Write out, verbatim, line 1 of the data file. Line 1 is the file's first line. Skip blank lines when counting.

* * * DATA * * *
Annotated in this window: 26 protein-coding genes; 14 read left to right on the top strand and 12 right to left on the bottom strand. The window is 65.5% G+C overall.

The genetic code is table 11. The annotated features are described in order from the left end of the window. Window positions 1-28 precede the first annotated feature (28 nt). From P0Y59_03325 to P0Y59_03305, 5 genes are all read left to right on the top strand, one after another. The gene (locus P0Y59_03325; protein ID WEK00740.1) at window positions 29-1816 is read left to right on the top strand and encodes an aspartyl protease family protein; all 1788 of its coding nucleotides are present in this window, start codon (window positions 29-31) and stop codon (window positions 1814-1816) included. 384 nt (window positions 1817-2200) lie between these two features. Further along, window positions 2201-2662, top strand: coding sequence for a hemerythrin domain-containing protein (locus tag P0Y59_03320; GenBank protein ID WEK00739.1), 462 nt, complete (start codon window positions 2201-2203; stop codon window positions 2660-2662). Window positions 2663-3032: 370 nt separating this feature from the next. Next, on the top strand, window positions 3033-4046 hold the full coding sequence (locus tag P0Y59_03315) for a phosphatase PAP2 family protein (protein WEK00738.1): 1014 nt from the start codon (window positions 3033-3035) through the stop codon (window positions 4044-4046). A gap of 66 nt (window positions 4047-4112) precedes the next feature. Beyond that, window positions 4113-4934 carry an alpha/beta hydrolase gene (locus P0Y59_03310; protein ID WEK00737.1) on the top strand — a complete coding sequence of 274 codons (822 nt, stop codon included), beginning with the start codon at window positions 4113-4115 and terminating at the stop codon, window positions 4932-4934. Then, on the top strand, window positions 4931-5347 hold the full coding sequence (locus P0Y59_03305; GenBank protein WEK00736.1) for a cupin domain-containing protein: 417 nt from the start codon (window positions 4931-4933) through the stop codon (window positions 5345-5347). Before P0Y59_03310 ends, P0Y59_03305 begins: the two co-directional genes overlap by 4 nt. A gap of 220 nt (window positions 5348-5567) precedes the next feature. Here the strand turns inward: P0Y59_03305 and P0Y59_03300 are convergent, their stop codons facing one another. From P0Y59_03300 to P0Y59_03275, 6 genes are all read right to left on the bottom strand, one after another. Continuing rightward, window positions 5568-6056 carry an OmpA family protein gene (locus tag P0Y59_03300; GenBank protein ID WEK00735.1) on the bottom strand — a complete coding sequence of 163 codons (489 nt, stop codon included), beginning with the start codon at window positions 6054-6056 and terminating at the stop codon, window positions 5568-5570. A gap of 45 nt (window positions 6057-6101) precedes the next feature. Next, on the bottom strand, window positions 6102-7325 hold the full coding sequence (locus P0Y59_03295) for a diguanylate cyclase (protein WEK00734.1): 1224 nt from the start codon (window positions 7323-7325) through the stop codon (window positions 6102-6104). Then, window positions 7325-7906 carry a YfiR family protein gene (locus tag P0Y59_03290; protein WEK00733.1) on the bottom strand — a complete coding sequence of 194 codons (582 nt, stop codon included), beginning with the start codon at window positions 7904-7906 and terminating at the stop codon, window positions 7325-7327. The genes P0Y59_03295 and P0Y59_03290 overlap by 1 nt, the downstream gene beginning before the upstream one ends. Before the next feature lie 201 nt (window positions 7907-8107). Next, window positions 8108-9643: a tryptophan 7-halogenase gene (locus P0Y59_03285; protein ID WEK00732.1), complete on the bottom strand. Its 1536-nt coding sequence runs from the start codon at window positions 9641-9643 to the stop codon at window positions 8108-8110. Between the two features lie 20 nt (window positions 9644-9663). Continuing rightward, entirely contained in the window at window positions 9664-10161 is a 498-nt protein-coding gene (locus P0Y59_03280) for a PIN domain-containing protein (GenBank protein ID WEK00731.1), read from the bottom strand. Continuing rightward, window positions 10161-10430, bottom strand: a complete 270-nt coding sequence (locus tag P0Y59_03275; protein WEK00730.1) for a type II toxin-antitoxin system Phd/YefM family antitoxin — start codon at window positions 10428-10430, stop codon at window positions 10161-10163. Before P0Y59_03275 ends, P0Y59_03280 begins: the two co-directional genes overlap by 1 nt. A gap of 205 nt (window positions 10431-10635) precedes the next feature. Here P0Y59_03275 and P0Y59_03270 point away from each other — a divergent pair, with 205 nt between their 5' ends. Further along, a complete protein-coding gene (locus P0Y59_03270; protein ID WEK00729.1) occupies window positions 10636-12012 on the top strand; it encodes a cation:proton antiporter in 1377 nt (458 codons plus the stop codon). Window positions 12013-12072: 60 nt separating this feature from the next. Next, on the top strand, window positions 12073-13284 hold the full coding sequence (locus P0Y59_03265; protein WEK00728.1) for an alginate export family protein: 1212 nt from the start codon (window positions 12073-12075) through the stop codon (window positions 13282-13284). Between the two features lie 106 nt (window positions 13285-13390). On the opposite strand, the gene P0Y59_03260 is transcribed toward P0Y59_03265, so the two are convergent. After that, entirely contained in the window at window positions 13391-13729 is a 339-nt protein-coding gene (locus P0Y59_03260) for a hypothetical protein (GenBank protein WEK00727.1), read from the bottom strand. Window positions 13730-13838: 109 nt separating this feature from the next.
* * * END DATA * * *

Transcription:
Annotated in this window: 26 protein-coding genes; 14 read left to right on the top strand and 12 right to left on the bottom strand. The window is 65.5% G+C overall.